Wilkinson Sword of Peace

Worth mentioning I believe :wink:

Four units of the Armed Forces have been awarded a Wilkinson Sword of Peace for their distinctive support to civil communities during 2003. A special award goes to the Joint Force Explosive Ordnance Disposal Group, with RFA Sir Galahad winning the Royal Navy Sword of Peace, 3rd Regiment Royal Horse Artillery awarded the Army Sword of Peace, and RAF Lossiemouth receiving the Royal Air Force Sword of Peace.

Messrs Wilkinson Sword Limited kindly present an annual Sword of Peace to the unit in each of the three Armed Services which is judged to have made the most valuable contribution towards establishing good and friendly relations with a community, whether at home or overseas. In addition, a Special Award has been made available since 1994 for Joint Service units or groupings.

The Joint Force EOD Group, comprising bomb disposal experts from the Royal Navy, Army and RAF, was specifically set up in January 2003 for operations in Iraq. Some of its personnel were among the first Coalition troops to enter the country on 20 March 2003, dealing with a wide range of unexploded munitions including Iraqi booby-traps and mines. Three soldiers from the Group were killed, one of them while clearing munitions from around an Iraqi family's home. A programme of mine awareness briefings were quickly arranged for local communities, particularly school-children. By the end of 2003, the Group had safely disposed of half a million munitions. They receive the 2003 Special Award.

Royal Fleet Auxiliary Sir Galahad is also recognised for her humanitarian role during the operations in Iraq. Originally deployed with Royal Marines as part of the Amphibious Task Group, Sir Galahad was allocated the task of taking in the first shipment of humanitarian aid for the Iraqi civilian communities, while fighting was continuing. Laden with emergency supplies, many of them donated by Kuwait, Sir Galahad had to wait for a route to be cleared into Iraq's only deep-water port, Umm Qasr. She was led through a swept minefield by HMS Sandown, and picked her way up the waterway, littered with wrecked v vessels, all the time highly vulnerable to attack. As a result, several hundred tons of aid were delivered to southern Iraq just eight days into the conflict.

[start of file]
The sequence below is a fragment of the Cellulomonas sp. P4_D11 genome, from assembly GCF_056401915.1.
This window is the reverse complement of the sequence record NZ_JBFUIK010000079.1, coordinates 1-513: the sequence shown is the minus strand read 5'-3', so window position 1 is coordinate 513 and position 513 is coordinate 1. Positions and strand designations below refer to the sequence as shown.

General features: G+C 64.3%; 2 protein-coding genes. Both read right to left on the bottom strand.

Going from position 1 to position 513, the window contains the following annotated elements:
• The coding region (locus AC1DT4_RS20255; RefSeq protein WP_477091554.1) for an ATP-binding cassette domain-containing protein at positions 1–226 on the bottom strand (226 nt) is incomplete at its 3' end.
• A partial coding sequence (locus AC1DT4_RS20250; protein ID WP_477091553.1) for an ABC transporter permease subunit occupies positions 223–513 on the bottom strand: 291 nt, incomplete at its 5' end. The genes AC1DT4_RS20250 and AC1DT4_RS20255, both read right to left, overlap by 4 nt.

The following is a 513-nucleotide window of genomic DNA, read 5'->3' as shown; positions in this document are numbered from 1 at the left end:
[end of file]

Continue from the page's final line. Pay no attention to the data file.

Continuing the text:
3rd Regiment Royal Horse Artillery achieves the rare distinction of winning the Sword of Peace twice, having previously been recognised for community relations efforts during the troubles in Northern Ireland in 1971. 2003 saw 3RHA providing the heavy artillery support to 1st (UK) Armoured Division, in a classic warfighting role with armoured self-propelled AS90 guns. However, as soon as the initial period of combat operations had passed, the Regiment immediately switched peace support operations in the infantry role, taking over responsibility for the whole of the Al Faw peninsula and the southern Basrah suburbs - 7000 square kilometres and 150,000 people - faced with the task of rebuilding the country after decades of neglect under Saddam and the recent disruption caused by the conflict. Drinking water supplies had to be secured and distributed, schools and community centres rebuilt, electrical generators supplied to hospitals. The Regiment also provided the Governance Team for the whole of Basrah City, some 1.5 million souls, working with local leaders to create the basis for the introduction of democracy and the restoration of essential services.

Within five months of its return from Iraq, 3RHA deployed in November 2003 on United Nations peacekeeping duties in Cyprus, providing reassurance along the Green Line in Nicosia, the last divided capital in the world. It immediately embarked on a programme of bicommunal activities on neutral ground, including art exhibitions and language classes, all aimed at encouraging interaction between the Greek and Turkish communities. Soldiers also delivered humanitarian aid to the isolated and increasingly aged Maronite communities in the north of the island.

RAF Lossiemouth is recognised for its contribution at home in the UK, in Iraq, and in Sierra Leone. The station is home to a Search and Rescue Flight of Sea King helicopters, who flew 196 missions in 2003, saving 197 lives. It is also the homebase for 51 Squadron Royal Air Force Regiment, which, like 3RHA, rapidly switched from a combat role in Iraq to providing humanitarian relief, averting a serious crisis in the vicinity of Safwan airfield, and providing security for aid convoys in southern Iraq. RAF Lossiemouth has also maintained over several years close links with the Milton Margai School for the Blind in Sierra Leone, after one of its officers served there as a United Nations Observer. Despite the pupils' disabilities, the school has an outstanding choir, and Lossiemouth was able to organise for the children a two-week concert tour of England and Scotland in August 2003, culminating in a performance for over 2,500 people in Westminster Abbey; a once in a lifetime opportunity for some very disadvantaged young people.

Intention to enter for the 2004 Special Awards should be done no later than April 2005.

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